I need to get out and fire some rounds through both my AR's and seperate the cases. The RRA I have never fired so definatly dont have any once fired cases. I was hoping to get lucky and be able to load for it right away. I shoulda figured. It does cycle stock ammo fine by hand though.

    Feel like I'm forgeting to mention something,

    Ryan
     
  9. ShtrRdy

    ShtrRdy Well-Known Member

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    After you get the headspace gauge, you'll be able to see if your resizing die is pushing the shoulder back. If it isn't, then you'll have to remove some of the height of the shell holder so that the press can push more of the case into the die.
     
  10. grizlywinkleman

    grizlywinkleman Well-Known Member

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    Alrighty, I got my Headspacing gauges and finally took some measurments. I measured 5 fired cases and came up with:
    3.466
    3.465
    3.466
    3.467
    and, 3.466

    I measured 10 sized cases and got:
    3.471
    3.462
    3.462
    3.470
    3.464
    3.469
    3.471
    3.468
    3.457
    and, 3.474

    It was no surprise I was getting readings longer than my fire formed cases, but I couldn't figure out why so inconsistant? I also observed that when I spun the case as I held the caliper snug closed, some of the pieces were fluctuating .001-.002 as I spun them. I took my die apart and found that the inside neck sizer was slightly bent.

    I will first replace the inside neck sizer and see where I'm at. Any other recomendations at this point?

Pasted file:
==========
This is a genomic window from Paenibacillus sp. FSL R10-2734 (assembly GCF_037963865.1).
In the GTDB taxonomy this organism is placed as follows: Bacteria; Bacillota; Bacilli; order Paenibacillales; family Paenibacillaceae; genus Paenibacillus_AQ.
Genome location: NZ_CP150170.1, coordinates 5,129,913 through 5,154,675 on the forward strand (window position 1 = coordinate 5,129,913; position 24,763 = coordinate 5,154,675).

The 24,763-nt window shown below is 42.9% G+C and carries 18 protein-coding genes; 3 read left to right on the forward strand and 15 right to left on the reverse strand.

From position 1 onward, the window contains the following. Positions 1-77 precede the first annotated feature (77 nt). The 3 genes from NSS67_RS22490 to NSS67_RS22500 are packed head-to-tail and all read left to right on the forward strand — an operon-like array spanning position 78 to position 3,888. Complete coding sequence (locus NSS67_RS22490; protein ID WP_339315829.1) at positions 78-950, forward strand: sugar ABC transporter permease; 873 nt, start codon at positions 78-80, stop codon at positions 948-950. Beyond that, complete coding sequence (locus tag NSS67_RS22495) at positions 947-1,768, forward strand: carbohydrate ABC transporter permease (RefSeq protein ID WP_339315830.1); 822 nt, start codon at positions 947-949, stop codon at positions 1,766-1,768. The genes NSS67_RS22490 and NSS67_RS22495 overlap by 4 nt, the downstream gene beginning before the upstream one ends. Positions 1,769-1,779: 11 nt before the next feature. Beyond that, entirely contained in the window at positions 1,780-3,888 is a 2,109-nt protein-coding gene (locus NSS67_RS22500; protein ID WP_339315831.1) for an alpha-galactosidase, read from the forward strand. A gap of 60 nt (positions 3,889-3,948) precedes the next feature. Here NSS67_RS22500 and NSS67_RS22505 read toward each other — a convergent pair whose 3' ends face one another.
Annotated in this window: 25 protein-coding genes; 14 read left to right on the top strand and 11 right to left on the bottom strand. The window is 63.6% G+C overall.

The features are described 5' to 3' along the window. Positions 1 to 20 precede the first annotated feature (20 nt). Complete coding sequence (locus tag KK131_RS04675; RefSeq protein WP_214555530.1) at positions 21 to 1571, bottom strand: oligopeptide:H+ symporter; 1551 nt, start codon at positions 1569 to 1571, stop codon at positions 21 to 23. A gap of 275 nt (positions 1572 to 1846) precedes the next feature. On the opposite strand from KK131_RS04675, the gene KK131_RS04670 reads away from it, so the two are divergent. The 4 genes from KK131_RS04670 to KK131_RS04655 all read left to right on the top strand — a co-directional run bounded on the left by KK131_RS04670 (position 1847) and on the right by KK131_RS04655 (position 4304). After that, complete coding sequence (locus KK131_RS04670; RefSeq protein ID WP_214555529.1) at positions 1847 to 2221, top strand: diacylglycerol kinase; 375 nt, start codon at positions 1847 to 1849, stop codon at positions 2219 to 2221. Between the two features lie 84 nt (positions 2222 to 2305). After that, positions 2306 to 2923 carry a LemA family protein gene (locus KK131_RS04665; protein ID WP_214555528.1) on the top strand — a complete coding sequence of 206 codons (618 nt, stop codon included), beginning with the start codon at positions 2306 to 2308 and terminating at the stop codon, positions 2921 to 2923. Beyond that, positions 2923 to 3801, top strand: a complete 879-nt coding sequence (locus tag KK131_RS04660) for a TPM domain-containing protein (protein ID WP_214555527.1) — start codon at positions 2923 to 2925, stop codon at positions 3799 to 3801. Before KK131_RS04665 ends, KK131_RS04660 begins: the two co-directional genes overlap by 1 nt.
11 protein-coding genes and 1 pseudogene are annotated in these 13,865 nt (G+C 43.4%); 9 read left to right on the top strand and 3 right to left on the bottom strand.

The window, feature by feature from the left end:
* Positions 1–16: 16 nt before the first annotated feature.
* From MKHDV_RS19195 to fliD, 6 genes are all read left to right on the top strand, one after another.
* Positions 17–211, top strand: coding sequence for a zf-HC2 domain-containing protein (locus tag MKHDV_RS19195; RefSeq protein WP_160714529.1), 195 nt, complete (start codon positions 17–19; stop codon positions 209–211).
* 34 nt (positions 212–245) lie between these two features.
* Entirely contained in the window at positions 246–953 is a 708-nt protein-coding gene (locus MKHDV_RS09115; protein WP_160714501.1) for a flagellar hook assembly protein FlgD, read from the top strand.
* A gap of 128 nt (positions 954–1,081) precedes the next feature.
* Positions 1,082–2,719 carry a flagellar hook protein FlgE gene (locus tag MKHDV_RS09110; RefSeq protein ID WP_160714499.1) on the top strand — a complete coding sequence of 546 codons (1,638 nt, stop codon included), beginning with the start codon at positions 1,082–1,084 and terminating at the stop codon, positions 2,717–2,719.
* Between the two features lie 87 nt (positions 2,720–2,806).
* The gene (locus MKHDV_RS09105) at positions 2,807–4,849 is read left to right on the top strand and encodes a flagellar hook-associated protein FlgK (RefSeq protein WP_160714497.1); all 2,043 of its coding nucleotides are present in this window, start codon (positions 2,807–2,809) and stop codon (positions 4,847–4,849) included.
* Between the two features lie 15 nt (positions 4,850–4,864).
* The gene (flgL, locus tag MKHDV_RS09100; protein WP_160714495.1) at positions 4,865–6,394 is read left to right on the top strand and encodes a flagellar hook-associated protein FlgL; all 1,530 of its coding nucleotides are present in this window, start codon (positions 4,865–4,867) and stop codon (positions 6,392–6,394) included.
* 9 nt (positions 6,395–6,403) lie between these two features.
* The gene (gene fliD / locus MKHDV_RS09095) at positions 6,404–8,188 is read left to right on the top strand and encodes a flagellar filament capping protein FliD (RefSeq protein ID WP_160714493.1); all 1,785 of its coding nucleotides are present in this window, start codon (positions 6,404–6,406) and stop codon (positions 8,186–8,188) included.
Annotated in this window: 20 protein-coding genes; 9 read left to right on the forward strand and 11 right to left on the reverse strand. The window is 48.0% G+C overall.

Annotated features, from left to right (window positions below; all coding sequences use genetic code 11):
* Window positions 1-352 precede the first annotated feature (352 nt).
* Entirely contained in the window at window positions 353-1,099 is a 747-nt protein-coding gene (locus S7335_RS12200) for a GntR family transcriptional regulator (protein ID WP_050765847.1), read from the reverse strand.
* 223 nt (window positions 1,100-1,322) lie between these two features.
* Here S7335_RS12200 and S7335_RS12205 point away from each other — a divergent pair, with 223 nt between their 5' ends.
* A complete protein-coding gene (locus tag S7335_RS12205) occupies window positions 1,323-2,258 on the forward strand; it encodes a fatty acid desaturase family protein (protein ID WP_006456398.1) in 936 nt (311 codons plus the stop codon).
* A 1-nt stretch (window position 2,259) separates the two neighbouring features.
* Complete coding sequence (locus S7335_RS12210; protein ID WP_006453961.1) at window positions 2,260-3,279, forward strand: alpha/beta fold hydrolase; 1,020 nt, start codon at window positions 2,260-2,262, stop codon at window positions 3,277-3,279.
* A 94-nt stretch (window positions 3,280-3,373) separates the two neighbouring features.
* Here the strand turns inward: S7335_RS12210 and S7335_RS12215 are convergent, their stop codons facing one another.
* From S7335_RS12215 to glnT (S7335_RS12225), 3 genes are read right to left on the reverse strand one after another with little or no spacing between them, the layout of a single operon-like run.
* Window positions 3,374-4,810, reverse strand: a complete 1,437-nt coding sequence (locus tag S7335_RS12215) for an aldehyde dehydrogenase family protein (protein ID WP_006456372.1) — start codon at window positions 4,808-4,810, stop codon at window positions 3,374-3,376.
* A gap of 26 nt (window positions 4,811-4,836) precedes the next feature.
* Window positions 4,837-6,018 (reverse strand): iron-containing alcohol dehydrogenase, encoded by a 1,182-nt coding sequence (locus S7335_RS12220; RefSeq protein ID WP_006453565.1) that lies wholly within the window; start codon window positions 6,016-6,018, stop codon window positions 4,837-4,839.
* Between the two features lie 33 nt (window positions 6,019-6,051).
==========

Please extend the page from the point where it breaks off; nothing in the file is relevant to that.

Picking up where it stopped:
Thanks everyone,

    Ryan
     
  11. mtwarych

    mtwarych Well-Known Member

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    The only thing I can think of is to make sure you have the proper size expander and to slightly lube the case necks. Who knows? you may have ended up with a weird size expander. Good luck.
     
  12. SidecarFlip

    SidecarFlip Well-Known Member

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    Are you sure it's bent? RCBS dies are noted for the expander ball/decapping rod to have runout (not centered in the bore) (easy to ascertain by inverting the die, rotating it in your fingers and observing the end..). You can also center the rod by employing the fiddle factor and finding the spot where it has the least runout and tightening the nut at that point.

    What I do to correct that is insert a ground washer between the fixing nut and the knurled top piece then tighten the fixing nut. What happens is the nut is pulling the rod in the threads slightly offcenter against the top knurled piece as a result of the slop in the threads. The same thing happens to any threaded into the press die to a lesser extent. I use a shim washer there as well.

    Ground and case hardened washers are available at most machine tool houses in many sizes, internal diameter and external. Thickness is irrevelant.
     
  13. royinidaho

    royinidaho Well-Known Member

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    Off topic , , , :rolleyes:


    What in the hell r u thinkin' about?:rolleyes:
     
  14. mtwarych

    mtwarych Well-Known Member

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    What I meant in my post was to use a case neck brush, roll the brush lightly on the lube pad and brush the inside of the case necks, not the outside. If this idea doesn't excite you, try the Hornady one shot with the cases all lined up pretty and give it a squirt into the necks. Hornady one shot after it is dry will not contaminate primers or powders. I still feel something is being missed in the resizing process. Good luck, mike your expander, and at the very end try calling the die manufacturer to see if there may be a problem with your set of dies. using a lot of force to get your resized case out of the resizer is a sign something isn't right.